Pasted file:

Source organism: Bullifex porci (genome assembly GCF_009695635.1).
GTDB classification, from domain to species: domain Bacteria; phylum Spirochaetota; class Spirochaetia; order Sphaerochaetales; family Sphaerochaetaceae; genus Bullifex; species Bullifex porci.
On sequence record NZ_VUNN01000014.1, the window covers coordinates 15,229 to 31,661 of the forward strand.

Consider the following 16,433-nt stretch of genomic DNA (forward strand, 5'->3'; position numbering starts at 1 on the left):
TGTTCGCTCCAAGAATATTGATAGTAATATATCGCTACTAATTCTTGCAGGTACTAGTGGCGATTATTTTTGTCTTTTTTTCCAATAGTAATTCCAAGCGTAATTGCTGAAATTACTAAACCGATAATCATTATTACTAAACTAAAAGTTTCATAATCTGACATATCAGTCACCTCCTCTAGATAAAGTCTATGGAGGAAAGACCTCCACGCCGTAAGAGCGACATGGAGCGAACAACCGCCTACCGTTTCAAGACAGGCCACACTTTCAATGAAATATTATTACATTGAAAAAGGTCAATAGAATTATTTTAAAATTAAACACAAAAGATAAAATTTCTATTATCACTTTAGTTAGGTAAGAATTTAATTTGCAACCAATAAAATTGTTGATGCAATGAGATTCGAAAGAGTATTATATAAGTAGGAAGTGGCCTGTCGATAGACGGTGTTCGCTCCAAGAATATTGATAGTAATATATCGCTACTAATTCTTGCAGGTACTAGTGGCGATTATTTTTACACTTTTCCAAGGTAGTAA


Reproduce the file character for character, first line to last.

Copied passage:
Source organism: Bullifex porci (genome assembly GCF_009695635.1).
GTDB classification, from domain to species: domain Bacteria; phylum Spirochaetota; class Spirochaetia; order Sphaerochaetales; family Sphaerochaetaceae; genus Bullifex; species Bullifex porci.
On sequence record NZ_VUNN01000014.1, the window covers coordinates 15,229 to 31,661 of the forward strand.

Consider the following 16,433-nt stretch of genomic DNA (forward strand, 5'->3'; position numbering starts at 1 on the left):
TGTTCGCTCCAAGAATATTGATAGTAATATATCGCTACTAATTCTTGCAGGTACTAGTGGCGATTATTTTTGTCTTTTTTTCCAATAGTAATTCCAAGCGTAATTGCTGAAATTACTAAACCGATAATCATTATTACTAAACTAAAAGTTTCATAATCTGACATATCAGTCACCTCCTCTAGATAAAGTCTATGGAGGAAAGACCTCCACGCCGTAAGAGCGACATGGAGCGAACAACCGCCTACCGTTTCAAGACAGGCCACACTTTCAATGAAATATTATTACATTGAAAAAGGTCAATAGAATTATTTTAAAATTAAACACAAAAGATAAAATTTCTATTATCACTTTAGTTAGGTAAGAATTTAATTTGCAACCAATAAAATTGTTGATGCAATGAGATTCGAAAGAGTATTATATAAGTAGGAAGTGGCCTGTCGATAGACGGTGTTCGCTCCAAGAATATTGATAGTAATATATCGCTACTAATTCTTGCAGGTACTAGTGGCGATTATTTTTACACTTTTCCAAGGTAGTAA